So you’ve read Part 1. You’ve been a good little capturer. But now it’s time to actually get something done.
Let’s get all those items you’ve captured into some kind of task-management system so you can actually do them.
You want me to do what, again?
You’ve most likely captured a task at a pretty basic level. For instance:
Schedule meeting with district tech person to discuss teacher blogs Plan new teacher lunch for next Friday Call Jeff’s mom about his lousy attendance Email superintendent about idea for saving $1.5 million Buy filters for my son’s aquarium
One of the first things you’ll notice is that I try to begin all of my captured items with action words. Schedule, plan, call, email, buy. It’s a lot easier to see what you have to do when you can see what you have to do. Writing “Jeff – attendance” doesn’t tell me what it is that I need to actually do. Nor does “teacher blogs.”
Fleshing it out.
So you’ve got some input items, but clearly they lack substance. So the next thing to do when I get a minute is to enter these items from wherever they were captured into my task-management system. Right now, that’s Things from Cutured Code, but you could use anything that works for you. Dan Meyer uses a Google Spreadsheet, Patrick Rhone loves his notebooks, some enjoy using 3×5 cards or the Hipster PDA, and still others are attached to homebrew, paper-based systems.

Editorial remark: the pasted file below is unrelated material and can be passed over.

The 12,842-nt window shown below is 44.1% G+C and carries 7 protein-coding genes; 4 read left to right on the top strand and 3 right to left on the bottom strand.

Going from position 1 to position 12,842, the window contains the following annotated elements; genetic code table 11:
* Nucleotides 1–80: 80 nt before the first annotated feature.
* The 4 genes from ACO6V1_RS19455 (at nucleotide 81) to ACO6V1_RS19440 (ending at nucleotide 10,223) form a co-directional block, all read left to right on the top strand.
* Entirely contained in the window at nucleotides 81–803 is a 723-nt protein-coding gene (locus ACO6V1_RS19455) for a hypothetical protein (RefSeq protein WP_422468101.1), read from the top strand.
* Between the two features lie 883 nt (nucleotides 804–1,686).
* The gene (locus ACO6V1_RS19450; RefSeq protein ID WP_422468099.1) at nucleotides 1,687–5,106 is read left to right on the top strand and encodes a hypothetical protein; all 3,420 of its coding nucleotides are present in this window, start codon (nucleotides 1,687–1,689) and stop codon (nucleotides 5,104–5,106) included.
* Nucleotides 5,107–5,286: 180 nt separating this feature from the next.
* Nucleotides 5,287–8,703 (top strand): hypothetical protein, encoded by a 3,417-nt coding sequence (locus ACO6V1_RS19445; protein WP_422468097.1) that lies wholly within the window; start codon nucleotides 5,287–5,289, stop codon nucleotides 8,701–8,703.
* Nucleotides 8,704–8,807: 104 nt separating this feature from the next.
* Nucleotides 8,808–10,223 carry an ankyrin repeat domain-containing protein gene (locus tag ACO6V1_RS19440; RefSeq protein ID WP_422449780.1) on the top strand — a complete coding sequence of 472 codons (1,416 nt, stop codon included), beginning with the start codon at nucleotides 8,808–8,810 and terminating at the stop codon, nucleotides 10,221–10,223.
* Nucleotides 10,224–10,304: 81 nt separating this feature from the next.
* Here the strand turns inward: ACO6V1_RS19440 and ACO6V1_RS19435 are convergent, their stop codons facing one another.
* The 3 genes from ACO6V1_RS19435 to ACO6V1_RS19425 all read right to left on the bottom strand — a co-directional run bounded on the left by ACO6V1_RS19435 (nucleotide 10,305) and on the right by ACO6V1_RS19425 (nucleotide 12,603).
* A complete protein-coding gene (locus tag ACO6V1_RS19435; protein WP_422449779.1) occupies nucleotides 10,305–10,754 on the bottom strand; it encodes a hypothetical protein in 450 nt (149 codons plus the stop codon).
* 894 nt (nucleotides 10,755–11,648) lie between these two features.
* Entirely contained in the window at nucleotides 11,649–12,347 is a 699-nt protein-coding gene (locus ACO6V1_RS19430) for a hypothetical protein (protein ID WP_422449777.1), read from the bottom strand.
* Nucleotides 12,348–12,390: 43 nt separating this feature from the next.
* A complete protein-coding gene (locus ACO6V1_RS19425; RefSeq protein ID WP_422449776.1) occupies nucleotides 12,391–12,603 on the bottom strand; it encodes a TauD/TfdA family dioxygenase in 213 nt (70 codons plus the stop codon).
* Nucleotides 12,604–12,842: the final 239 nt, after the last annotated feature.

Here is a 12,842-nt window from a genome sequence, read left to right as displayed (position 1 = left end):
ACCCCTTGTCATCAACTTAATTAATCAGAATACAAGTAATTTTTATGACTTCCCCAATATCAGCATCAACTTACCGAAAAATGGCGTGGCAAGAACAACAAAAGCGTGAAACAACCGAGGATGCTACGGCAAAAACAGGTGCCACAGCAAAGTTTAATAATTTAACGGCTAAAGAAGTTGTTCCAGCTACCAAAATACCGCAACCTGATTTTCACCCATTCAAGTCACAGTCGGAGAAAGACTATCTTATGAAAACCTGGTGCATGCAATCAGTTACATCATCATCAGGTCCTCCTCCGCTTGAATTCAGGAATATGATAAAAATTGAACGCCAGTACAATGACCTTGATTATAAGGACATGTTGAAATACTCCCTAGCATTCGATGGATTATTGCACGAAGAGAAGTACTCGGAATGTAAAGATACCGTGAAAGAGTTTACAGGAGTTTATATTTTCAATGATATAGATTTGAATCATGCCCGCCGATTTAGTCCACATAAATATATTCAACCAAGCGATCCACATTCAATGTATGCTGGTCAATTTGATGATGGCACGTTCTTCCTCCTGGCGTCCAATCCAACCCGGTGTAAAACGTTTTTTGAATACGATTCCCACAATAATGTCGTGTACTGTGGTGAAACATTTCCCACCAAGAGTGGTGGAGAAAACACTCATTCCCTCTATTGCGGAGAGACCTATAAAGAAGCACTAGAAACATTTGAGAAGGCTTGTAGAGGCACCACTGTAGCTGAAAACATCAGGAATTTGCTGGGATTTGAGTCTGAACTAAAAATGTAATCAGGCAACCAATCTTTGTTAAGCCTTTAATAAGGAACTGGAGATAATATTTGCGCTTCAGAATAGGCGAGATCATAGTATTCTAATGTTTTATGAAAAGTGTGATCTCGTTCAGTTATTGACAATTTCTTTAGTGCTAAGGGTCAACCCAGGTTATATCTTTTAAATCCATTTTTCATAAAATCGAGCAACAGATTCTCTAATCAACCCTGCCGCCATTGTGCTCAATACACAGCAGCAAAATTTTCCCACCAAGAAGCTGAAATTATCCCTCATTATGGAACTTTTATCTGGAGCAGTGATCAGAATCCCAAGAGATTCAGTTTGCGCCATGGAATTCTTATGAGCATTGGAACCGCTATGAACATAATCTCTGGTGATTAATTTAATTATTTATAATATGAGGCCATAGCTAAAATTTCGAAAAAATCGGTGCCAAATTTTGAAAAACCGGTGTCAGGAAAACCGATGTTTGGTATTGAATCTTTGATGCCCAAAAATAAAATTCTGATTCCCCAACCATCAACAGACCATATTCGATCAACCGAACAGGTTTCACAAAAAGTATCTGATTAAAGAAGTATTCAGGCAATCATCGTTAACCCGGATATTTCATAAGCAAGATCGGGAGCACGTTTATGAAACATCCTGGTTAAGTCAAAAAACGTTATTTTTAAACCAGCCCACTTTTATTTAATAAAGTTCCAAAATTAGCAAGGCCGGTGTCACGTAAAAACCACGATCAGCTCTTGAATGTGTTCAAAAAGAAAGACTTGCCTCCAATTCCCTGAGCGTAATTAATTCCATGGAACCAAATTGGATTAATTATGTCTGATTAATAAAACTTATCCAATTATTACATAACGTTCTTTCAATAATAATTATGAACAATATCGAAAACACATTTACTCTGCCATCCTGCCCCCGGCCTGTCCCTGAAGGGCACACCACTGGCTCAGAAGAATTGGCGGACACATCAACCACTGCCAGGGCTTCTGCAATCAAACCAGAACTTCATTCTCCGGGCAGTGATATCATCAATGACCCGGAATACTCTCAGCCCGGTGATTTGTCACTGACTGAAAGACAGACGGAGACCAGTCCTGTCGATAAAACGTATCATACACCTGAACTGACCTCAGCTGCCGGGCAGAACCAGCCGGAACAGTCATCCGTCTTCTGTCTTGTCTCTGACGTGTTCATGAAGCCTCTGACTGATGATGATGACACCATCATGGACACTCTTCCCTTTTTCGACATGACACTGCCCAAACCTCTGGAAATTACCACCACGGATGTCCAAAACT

Whatever your pleasure, it’s time to get your action items where they belong. I’m not a strict drinker of the GTD Kool-Aid so this is what I’ve found that works for me. I have three basic places where I do things: Home, Work, and Shopping. So look at the most logical place for each item and put it on the appropriate list — real or virtual.
As you’re putting them in the correct list (GTD die-hards would call these “contexts” — and most folks have far more than I), you also need to make sure you don’t have any multi-step items masquerading as action items. For instance, “Plan new teacher lunch for next Friday,” is not a “do-able” item. It probably has some other things that go along with it like “Check availability of conference room,” “Call restaurant and order food,” “Send invite to teachers and principal,” and “Print and copy agenda.” Once all those things are done, you will be able to check off that item. I (and others) refer to any action that has multiple steps as a “project.” I usually have several of these going at any one time.
Get on with it.
So you’ve captured everything, decided the specific actions you need to take, and identified multiple-step items as projects. Then you’ve placed them in the context where they’re most likely to be completed. Sounds simple, right? But in practice it takes some discipline to religiously capture everything and process it into the right list.
Making ubiquitous capture and efficient processing a part of your daily routine should help you make maximum use of your time at work, allowing you to plow through the drudgery and leaving time for the stuff you really want to be doing while you’re there.